He observed that if the legal owner of the grave were to die in the course of the next year, his representatives might not be able to exercise the right of burial which purchased in 1984, and expressed the hope that an earlier date might be agreed, in order to alleviate any concerns. The Chancellor concluded by stating :
“ … irrespective of issues arising from a petitioner’s particular beliefs, it is always best in such cases for the mistake to remedied as soon as possible. I know that there will potentially be issues of ascertaining what has happened and getting the requisite consents and so on. I am not in a position to make any comment on the particular circumstances of this case where the position may not have been straightforward and where there does not seem to have been any objective delay. Nonetheless I hope it may be helpful to say that where the case is one of a mistake by interment in the wrong grave, I will be sympathetic to efforts speedily to rectify the situation. As long as I am satisfied that there has been a mistake and that every relevant person involved is in agreement, then, upon undertakings that a petition will be lodged in due course, I would be prepared to authorise exhumation in advance of the formal paperwork being supplied.”
[Link to Judgment] [Top of Page]
Re Holy Cross Cemetery Wallsend  ECC New 2 The petitioner sought to exhume the remains of his late sister, Miss Anna Shek, from the consecrated section of Holy Cross Cemetery and reinter them in another plot within the unconsecrated general section. After considering the principles in Re Blagdon Cemetery  Fam 299, the Deputy Chancellor was satisfied that there were special factors in this case which make it an exception to the norm of permanence; he authorized the exhumation of Anna’s remains so that they may be reinterred in the family grave, based upon the evidence:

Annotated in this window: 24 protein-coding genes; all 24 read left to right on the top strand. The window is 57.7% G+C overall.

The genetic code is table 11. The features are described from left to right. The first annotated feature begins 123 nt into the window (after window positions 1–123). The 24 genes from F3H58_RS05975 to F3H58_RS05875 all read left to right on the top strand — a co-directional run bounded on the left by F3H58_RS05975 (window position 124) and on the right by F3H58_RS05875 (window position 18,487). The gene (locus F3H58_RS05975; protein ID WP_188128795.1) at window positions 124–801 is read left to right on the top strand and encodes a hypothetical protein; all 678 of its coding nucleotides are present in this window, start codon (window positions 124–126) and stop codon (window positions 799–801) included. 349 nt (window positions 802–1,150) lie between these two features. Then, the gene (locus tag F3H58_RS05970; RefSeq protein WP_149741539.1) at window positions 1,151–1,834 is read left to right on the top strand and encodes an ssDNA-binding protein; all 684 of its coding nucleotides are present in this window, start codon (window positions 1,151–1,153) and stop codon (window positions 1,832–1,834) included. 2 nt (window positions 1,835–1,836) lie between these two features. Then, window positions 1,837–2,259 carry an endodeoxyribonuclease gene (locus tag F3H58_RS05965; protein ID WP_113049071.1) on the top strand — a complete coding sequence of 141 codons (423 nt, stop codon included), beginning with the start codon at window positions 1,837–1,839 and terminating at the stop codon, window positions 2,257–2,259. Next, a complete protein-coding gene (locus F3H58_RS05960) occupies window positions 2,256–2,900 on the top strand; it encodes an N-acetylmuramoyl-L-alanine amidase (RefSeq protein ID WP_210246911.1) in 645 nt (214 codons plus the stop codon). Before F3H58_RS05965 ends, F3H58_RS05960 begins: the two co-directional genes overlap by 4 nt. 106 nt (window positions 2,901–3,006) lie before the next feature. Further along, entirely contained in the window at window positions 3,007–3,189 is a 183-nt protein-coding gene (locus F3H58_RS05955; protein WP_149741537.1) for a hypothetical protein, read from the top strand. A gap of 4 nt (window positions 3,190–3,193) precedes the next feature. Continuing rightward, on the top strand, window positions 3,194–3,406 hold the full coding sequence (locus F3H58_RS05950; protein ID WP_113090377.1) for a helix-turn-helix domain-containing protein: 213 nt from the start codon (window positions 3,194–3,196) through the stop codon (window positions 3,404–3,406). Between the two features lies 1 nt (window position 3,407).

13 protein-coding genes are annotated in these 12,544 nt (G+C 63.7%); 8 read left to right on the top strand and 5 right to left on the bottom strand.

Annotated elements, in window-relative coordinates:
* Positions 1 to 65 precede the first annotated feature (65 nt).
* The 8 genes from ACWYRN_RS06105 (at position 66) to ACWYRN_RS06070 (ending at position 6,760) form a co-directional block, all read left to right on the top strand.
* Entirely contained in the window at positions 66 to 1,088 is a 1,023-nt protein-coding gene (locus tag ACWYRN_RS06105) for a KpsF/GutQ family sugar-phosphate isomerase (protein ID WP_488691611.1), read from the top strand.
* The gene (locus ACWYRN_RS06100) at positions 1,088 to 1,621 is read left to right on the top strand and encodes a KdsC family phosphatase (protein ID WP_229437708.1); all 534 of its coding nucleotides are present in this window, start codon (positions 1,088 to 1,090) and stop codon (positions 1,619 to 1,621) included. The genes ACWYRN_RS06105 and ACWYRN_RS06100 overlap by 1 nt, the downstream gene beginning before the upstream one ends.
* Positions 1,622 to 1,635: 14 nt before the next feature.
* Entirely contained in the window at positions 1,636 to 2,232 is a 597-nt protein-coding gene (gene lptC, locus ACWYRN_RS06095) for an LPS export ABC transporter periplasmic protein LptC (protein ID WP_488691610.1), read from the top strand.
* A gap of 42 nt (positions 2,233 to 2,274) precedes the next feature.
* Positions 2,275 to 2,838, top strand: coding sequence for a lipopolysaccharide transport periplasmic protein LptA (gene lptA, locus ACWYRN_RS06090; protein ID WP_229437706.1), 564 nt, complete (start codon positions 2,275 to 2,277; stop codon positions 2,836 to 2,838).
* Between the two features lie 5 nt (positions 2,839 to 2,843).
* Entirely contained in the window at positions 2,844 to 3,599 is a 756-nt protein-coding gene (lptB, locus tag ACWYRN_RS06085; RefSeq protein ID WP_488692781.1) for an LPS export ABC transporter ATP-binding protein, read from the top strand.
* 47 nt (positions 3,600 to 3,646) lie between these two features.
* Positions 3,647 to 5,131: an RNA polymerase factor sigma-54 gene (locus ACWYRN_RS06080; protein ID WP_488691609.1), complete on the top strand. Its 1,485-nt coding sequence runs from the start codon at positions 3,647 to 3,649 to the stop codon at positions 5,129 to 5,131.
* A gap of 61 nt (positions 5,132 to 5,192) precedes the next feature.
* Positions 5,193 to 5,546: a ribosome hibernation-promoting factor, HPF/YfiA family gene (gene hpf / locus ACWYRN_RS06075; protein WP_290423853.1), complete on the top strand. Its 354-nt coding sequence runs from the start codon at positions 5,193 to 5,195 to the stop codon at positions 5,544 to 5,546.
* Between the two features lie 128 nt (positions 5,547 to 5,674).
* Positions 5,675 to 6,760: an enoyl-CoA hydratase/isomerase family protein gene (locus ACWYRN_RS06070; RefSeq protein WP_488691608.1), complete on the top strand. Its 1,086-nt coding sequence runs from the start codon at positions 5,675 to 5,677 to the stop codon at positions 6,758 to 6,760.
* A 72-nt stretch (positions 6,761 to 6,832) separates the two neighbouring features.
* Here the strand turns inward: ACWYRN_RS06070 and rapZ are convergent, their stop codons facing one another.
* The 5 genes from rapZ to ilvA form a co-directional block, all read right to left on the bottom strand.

- the death of Anna at a young age when she could not have expressed any view about where she would have liked to be buried;
- the absence of any link between her and the community in which she was buried. Notwithstanding she is in the same Cemetery, she is at the opposite end of it and is buried separate and apart from her family and her unique community;
- the understandable inability of Anna’s father, as a recent immigrant with no English, to consult and communicate the wishes and feelings of the family at what was obviously a deeply upsetting time;
- the importance of the family grave to members of this community. He noted the longstanding tradition that, where families are split up, subsequent exhumation to achieve the objective of the family all being buried in the same place is common place;
- the exhumation will make available another plot of land for use by someone else and is thus an economical use of land. [Link to Judgment] [Top of Page]
Environmental permit application
Notice: TA4 3AD, Parochial Church Council of St James the Less: environmental permit application advertisement This is a new bespoke application for an environmental permit under the Environmental Permitting (England and Wales) Regulations 2010 for the discharge 0.20 cubic metres per day of domestic sewage to groundwater at National Grid reference ST 14011 27750 via a Trench Arch system. The use of such systems by churches, and others, was summarized in our earlier post re: St John the Baptist Church, Harringworth, Northants; also at St Nicholas Great Kimble, here. [Link to EA Notice] [Top of Page]
Perhaps we can award a prize to the chancellor who gets the highest number of judgments in a particular year. Swk and New in the lead at the end of month 1.
I was thinking along different lines when I wrote the post this morning; instead of “a classic ‘mistake’ case”, perhaps chancellors ought to label such cases “another funeral industry blunder”. If this industry was dealing with FMCGs (i.e. fast moving consumer goods) one could accept the odd slip-up, but not for a lack of attention to detail with regard to quite basic operations.